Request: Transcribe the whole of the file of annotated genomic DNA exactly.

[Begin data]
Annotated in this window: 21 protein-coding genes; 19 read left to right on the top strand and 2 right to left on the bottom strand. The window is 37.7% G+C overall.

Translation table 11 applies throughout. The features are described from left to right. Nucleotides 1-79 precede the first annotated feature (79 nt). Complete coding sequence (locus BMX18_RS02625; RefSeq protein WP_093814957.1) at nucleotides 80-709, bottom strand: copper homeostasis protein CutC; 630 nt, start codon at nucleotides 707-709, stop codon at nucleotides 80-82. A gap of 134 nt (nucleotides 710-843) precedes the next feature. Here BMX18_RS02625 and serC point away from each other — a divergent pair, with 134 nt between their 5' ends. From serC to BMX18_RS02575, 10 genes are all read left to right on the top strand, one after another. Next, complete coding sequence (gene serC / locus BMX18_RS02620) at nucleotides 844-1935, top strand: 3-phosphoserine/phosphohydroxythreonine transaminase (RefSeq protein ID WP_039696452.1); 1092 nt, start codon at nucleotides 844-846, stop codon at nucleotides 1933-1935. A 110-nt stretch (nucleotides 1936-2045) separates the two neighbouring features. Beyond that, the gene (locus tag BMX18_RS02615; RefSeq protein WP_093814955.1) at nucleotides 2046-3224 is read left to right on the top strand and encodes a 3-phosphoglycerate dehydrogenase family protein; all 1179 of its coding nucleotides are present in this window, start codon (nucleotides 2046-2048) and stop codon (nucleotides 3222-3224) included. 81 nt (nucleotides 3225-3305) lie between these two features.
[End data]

Annotated in this window: 21 protein-coding genes; 19 read left to right on the top strand and 2 right to left on the bottom strand. The window is 37.7% G+C overall.

Translation table 11 applies throughout. The features are described from left to right. Nucleotides 1-79 precede the first annotated feature (79 nt). Complete coding sequence (locus BMX18_RS02625; RefSeq protein WP_093814957.1) at nucleotides 80-709, bottom strand: copper homeostasis protein CutC; 630 nt, start codon at nucleotides 707-709, stop codon at nucleotides 80-82. A gap of 134 nt (nucleotides 710-843) precedes the next feature. Here BMX18_RS02625 and serC point away from each other — a divergent pair, with 134 nt between their 5' ends. From serC to BMX18_RS02575, 10 genes are all read left to right on the top strand, one after another. Next, complete coding sequence (gene serC / locus BMX18_RS02620) at nucleotides 844-1935, top strand: 3-phosphoserine/phosphohydroxythreonine transaminase (RefSeq protein ID WP_039696452.1); 1092 nt, start codon at nucleotides 844-846, stop codon at nucleotides 1933-1935. A 110-nt stretch (nucleotides 1936-2045) separates the two neighbouring features. Beyond that, the gene (locus tag BMX18_RS02615; RefSeq protein WP_093814955.1) at nucleotides 2046-3224 is read left to right on the top strand and encodes a 3-phosphoglycerate dehydrogenase family protein; all 1179 of its coding nucleotides are present in this window, start codon (nucleotides 2046-2048) and stop codon (nucleotides 3222-3224) included. 81 nt (nucleotides 3225-3305) lie between these two features.